Lot’s of cobwebs in here since the space between the two windows hasn’t been opened in decades.
Next, I started the old “screwdriver test” where you start jabbing at the wood with a screwdriver. In solid wood, you shouldn’t be able to press the screwdriver into the wood. If the wood is rotten, a screwdriver will push right into it. How far the screwdriver goes will tell you how rotten the wood is.
The screwdriver sunk all the way in with no trouble at all. I kept digging a little bit and discovered that the entire bottom sill here is total garbage.
So with that, I marched right over to Menard’s (actually, I drove in a car…) and special-ordered myself 3 new windows! I was pretty disappointed in their window selection, and I suspect that the windows I ordered are very low-quality, but anything’s got to be better than what I’ve got now. Hope I ordered the right size!!! I’ve got a few questions to figure out before UPS delivers my new windows and I get started replacing them:
1. I discovered that my foundation is constructed out of hollow blocks. Should I fill them somehow while I’ve got the window out? If so, with what? concrete? spray foam? dirt? gravel?
2. After I rip the old wood out, I’ll have nothing left but concrete blocks. When I put the new wood in place, how am I supposed to secure it to the foundation? Or do I just kind of wedge the four sides in place and call it good enough?
3. When I install the window, should I re-install the storm window as well? Or should I just go with a single window system?
Anyone got any advice?
With the warmer weather coming these days, I’m starting to look forward to a few new house projects coming down the pipeline. First, I guess, I need to finish up the old projects. Here’s a photo of some trim pieces in my basement – all painted, cut to size, and ready to be installed. This is some decorative trim that we will install in the stairwell down to the basement. We started this project about a year ago. Finally, another few hours of work and this project will be finished.
….well…. unless you consider this next upcoming project part of the same project. I like to think of it as a new project so that it let’s me check things off the list. In this same hallway down to the basement, the top stair landing looks like this:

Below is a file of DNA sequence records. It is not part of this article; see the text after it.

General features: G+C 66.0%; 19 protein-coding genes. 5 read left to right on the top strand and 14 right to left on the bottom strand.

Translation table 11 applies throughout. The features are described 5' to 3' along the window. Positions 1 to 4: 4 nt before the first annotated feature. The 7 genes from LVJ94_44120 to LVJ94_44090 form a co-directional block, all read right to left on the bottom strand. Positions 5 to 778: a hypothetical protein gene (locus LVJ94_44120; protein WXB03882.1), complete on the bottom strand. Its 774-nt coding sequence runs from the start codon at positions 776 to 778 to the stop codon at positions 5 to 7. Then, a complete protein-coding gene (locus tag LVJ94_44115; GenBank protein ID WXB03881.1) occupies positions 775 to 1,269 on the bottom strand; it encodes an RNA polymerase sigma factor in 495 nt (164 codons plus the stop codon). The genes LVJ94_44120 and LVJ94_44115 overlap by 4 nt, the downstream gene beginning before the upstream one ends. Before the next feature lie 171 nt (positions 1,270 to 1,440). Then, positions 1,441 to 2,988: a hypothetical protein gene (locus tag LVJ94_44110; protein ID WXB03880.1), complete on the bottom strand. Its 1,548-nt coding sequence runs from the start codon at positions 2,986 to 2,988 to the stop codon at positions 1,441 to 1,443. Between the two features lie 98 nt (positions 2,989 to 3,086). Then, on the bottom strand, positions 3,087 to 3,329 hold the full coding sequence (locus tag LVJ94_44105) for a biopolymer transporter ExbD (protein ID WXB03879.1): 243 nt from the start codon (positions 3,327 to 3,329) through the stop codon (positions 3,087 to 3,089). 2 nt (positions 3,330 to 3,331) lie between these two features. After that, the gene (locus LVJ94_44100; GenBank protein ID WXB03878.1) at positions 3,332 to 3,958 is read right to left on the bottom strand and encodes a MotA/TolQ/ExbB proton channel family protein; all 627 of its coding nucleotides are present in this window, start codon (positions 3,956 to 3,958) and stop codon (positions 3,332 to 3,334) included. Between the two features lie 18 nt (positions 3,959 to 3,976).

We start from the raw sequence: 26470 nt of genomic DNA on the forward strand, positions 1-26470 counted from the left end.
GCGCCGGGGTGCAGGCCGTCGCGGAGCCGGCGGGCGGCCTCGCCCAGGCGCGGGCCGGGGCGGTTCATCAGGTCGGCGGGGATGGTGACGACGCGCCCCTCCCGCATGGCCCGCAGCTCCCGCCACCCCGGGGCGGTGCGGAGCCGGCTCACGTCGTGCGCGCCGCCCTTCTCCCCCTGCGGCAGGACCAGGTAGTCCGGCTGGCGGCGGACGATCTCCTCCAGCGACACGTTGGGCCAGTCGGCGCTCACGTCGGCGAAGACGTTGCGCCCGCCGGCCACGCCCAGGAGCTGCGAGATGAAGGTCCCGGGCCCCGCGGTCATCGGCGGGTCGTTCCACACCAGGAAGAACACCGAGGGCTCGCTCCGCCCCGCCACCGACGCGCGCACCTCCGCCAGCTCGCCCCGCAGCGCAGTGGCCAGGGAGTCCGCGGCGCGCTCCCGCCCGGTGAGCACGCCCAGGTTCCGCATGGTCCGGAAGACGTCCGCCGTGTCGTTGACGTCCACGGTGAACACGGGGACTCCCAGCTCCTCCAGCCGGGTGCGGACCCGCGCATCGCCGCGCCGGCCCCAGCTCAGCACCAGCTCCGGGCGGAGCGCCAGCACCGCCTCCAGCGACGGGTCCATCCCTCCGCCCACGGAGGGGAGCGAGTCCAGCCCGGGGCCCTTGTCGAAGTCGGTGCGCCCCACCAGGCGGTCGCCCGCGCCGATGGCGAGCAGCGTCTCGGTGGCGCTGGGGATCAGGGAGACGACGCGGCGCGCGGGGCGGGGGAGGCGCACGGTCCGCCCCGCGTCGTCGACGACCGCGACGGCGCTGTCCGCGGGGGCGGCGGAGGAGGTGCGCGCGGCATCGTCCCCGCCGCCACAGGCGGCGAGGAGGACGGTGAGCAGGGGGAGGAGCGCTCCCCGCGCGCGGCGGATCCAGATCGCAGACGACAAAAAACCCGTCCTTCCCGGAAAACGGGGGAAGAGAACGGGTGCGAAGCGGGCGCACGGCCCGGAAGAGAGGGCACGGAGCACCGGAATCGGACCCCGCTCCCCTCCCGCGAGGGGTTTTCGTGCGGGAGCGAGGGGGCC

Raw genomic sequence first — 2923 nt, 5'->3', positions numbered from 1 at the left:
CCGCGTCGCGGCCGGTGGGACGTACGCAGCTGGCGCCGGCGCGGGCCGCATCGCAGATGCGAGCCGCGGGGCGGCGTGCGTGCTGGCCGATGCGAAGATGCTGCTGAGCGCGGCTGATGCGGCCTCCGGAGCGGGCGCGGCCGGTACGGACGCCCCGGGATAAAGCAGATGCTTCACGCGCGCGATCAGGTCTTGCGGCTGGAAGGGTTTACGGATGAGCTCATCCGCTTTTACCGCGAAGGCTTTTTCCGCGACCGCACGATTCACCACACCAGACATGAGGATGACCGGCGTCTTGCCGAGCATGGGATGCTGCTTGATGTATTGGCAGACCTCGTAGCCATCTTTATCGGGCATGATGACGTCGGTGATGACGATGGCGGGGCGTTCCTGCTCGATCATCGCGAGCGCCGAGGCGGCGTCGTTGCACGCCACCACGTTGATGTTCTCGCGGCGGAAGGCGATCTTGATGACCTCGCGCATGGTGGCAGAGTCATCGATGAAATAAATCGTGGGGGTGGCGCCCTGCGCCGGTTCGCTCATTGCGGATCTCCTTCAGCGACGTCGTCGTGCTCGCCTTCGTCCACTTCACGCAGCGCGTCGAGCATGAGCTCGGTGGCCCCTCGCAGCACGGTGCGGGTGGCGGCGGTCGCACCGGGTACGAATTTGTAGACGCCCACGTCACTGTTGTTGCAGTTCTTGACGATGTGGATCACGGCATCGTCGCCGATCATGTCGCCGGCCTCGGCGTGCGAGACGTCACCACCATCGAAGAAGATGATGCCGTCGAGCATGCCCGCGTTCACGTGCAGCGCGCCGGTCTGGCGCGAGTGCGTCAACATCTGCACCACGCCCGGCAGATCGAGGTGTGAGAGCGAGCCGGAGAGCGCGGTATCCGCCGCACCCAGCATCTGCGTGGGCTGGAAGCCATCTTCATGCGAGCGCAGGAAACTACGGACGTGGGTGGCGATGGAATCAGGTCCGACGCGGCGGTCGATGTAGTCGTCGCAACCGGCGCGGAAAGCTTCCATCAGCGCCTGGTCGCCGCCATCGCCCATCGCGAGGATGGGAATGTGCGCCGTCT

It’s some sort of tongue & groove planks, but they’re pretty ugly. And there are a few unexplainable holes in it. So we’re going to replace it. That by itself would be a pretty simple job. But a view of the same platform from below is a head-scratcher:
It might be kind of hard to tell, but the three 2×4’s supporting this platform are pretty random. There are a lot of little chunks of wood all nailed to each other with no specific pattern or method. Also, it’s not really clear to me what’s supporting the top of the stair stringers, so I’m probably going to try and figure that out as long as I’ve got the platform out of the way. Anyway, this will sort of be one of those projects that I won’t know how involved it will be until it’s too late to turn back.
I also want to replace the three basement windows (which I wrote about here).
Finally, our soffits & fascia all over the outside of the house are in desperate need of repair. Meaning, they’re pretty much falling off the house. So this is a high priority. In theory the project should be pretty easy, but in practice, I expect it will be a long and frustrating job – lots of standing on ladders, and there will undoubtedly be a lot of rotten wood involved, so who knows what I’ll find. Also, I can’t ever leave the project unfinished overnight or else those bastard squirrels will climb back up into the attic…
Anyway, it doesn’t sound like much, but I expect it will keep us pretty busy all summer. Wish us luck!
I’m starting to look forward to the next home improvement project, which will probably be replacing three small windows in the basement. The current windows are basically inoperable. The two that are currently closed won’t open, and the one thats currently open won’t shut. It may be a tricky project, though, because the reason two of the windows won’t open is because they’re currently helping to hold up my saggy old home! So I could really use some advice from the great wise interwebs about how to approach this project. If you’ve got any tips, I’d appreciate if you let me know in the comments.
But first, since I know not all of my readers (including myself) are up to snuff on their construction terms, let’s do a little review of the part of the home known as the sill plate. As shown in the graphic below (which I stole from Fore Front Home Inspections), the sill plate sits on top of the foundation. The floor joists & band joists, and subsequently the rest of the entire house, rests on top of the sill plate. So it’s important, y’all. What I’m trying to get y’all to understand is that the sill plate is supposed to be supported by the foundation (as opposed to, say, a piece of glass…)